This is D’Arms and Jacobson’s tenure denial case. Although a lot of people agreed with D’Arms and Jacobson’s analysis here, a non-negligible number of you felt the same way I do—that this is best described as an instance of resentment, even after one judges that they have not been treated unfairly by the tenure review board. At a minimum, I think that this case is not as definitive in favor of resentment as a cognitive sharpening as D’Arms and Jacobson take it to be. But I’d look forward to comments on whether that’s a reasonable conclusion to draw here.
Suppose you come to find out that a close friend of yours has begun dating your ex-girlfriend, who you broke up with approximately one year ago. Your initial reaction is one that you take to be resentment. On reflection you judge that your friend has not injured you in any morally significant way. You regard your ex-girlfriend as an especially bad romantic partner, and have no desire to rekindle your relationship. Whenever you see the couple together, you experience a rush of adrenaline, your face turns red and begins to feel hot, your pulse quickens, and you feel as though you'd like to either punch something or take a long walk to cool off. Despite your best effort to bring your emotional response in line with your considered judgment, you simply cannot shake this feeling. How would you describe the emotion you are experiencing?
Anger 35.1% 33
Jealousy 36.2% 34
Resentment 17% 16
Envy 4.3% 4
None of the Above 20.2% 19
Total Responses 94
Skipped Question 6
I found the result of this case to be most interesting, but also most disappointing for my own purposes. I had hoped to argue that even if we accept the tenure denial case as an instance of anger, rather than stable recalcitrant resentment, this case clearly involved stable recalcitrant resentment. Those results did not play out, as a much lower percentage of people saw this as a case of resentment, in comparison to Case #2. So that was disappointing.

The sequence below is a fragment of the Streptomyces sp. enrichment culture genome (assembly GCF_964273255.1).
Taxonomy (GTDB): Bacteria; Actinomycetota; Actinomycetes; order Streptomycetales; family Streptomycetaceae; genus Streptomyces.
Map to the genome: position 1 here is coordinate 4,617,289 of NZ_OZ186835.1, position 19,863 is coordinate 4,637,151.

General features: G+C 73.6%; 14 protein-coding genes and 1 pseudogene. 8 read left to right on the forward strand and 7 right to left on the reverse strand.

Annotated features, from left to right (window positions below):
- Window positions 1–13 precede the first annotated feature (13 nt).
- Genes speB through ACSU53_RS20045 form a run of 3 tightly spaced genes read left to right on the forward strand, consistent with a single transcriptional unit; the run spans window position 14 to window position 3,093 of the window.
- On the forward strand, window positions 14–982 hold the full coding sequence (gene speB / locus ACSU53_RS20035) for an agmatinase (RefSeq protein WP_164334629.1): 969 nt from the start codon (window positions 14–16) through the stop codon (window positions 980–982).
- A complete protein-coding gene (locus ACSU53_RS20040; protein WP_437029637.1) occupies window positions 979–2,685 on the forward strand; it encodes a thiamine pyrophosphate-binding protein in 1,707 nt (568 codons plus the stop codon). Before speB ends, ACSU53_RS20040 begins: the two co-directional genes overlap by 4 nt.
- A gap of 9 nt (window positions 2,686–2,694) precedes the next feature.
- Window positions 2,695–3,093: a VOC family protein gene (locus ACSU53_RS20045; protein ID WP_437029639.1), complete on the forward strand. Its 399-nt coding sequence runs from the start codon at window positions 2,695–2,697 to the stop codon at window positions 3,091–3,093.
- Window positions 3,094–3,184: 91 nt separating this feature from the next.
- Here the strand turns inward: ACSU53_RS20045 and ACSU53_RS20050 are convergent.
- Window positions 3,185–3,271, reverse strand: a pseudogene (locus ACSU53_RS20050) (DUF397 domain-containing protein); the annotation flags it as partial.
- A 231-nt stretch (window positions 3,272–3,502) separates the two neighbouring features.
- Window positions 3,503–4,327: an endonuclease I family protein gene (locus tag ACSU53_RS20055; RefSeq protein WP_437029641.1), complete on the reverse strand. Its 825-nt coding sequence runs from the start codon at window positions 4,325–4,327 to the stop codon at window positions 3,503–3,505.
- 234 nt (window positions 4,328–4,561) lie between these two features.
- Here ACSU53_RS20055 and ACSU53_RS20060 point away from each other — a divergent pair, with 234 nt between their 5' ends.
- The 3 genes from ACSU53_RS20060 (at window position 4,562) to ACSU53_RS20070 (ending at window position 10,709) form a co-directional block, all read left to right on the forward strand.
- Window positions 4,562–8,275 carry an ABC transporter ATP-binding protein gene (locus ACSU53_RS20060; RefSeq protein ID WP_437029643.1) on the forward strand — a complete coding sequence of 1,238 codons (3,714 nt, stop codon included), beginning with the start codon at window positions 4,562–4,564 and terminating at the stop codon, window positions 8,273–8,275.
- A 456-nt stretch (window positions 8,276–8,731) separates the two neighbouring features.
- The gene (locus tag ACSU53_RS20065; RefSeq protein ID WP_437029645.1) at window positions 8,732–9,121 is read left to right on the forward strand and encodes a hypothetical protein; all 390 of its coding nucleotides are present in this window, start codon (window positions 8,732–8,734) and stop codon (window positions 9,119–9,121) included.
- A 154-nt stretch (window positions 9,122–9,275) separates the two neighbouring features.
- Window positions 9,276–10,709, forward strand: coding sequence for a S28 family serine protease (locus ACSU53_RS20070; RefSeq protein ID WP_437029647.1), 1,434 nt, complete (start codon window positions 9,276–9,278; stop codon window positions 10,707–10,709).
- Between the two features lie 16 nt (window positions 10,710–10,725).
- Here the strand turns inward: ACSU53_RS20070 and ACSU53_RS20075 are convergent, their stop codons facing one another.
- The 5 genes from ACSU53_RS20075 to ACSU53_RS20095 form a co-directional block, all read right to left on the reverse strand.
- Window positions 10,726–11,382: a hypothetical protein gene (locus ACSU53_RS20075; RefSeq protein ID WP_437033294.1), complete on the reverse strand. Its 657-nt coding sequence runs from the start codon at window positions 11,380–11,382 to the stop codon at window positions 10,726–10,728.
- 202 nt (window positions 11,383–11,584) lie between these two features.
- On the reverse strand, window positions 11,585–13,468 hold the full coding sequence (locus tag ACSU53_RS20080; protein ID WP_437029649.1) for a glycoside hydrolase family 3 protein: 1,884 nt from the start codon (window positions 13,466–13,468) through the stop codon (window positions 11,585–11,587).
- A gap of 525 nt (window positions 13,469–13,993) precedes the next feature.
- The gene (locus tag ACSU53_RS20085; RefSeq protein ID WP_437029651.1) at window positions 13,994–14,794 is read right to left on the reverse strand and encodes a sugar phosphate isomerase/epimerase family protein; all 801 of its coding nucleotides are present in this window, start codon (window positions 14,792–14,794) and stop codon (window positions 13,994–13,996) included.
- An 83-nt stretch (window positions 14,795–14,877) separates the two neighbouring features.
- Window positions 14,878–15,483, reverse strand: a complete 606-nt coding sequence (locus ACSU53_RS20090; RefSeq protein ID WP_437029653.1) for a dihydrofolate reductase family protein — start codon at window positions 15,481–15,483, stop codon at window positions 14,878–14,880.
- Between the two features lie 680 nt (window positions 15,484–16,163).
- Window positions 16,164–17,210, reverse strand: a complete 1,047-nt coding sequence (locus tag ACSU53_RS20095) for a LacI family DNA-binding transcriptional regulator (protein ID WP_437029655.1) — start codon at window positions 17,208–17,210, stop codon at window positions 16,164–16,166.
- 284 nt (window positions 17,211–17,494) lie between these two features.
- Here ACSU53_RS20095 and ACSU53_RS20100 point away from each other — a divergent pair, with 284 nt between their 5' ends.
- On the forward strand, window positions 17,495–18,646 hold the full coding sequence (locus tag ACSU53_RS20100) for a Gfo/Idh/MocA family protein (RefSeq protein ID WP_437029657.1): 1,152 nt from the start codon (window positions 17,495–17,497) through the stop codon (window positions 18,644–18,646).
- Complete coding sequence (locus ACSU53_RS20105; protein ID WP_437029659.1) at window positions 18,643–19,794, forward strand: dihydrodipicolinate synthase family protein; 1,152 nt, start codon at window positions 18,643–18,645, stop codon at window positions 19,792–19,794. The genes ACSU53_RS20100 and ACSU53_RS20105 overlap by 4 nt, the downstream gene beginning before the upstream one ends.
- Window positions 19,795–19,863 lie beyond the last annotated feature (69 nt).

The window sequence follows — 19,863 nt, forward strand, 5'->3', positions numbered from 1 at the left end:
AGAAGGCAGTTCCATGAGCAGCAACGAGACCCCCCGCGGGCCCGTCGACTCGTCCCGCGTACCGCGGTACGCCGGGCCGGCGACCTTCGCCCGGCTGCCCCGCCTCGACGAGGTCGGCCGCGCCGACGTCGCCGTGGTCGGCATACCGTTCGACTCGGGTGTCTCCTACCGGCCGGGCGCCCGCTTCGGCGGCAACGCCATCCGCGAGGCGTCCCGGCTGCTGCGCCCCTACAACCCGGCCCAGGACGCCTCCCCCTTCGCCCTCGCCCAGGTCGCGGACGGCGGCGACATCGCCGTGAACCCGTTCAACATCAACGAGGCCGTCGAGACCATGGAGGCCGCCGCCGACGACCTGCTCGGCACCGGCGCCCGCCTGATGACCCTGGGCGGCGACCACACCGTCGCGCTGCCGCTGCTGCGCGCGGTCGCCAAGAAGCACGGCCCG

However, it was intriguing to me that so many people saw this as a case of jealousy, since there are elements of the case that are supposed to direct respondents away from that reply. It seems that many of you would describe yourselves as jealous even when you do not want your former partner back, and do not think well of them as a romantic partner. Even more interesting, as Dan Jacobson noted in his earlier comments, was that the behavioral and physiological manifestations here are those of anger. This indicates what could be a very deep problem for self-attributions of emotion as evidence of an emotion’s constitutive conditions. If neither the behavioral and physiological response, nor one’s judgments, tells in favor of calling the emotion jealousy, one wonders what basis there is for thinking that jealousy is what we are experiencing. The implication is that our self-attributions of emotion are not very reliable.
As for my initial hypotheses, neither was vindicated by these results, and the range of responses even to what seems like an obvious case of anger suggests that appealing to cases to sort out the constitutive conditions for an emotion type may simply be the wrong methodology. However, if our own emotional attributions are informative with regard to the constitutive conditions for an emotion type, these results give us reason to question the judgmentalist account of resentment that is presently so widely accepted. These results also suggest that stable recalcitrant resentment may be possible after all. If D’Arms and Jacobson are correct that this phenomenon is unique to the natural emotion kinds, our account of the emotions ought to capture resentment as a natural emotion kind, rather than a cognitive sharpening. The further question, of course, is how to do that, since resentment does not appear in any of the empirical psychological literature on basic emotions, which at least initially suggests that it does not have the same cross-cultural significance or adaptive function that is attributable to other basic emotions like disgust or fear.
Comments welcome and appreciated, whether with regard to the data, my analysis, or the construction of the survey in general. Thanks again for all the responses.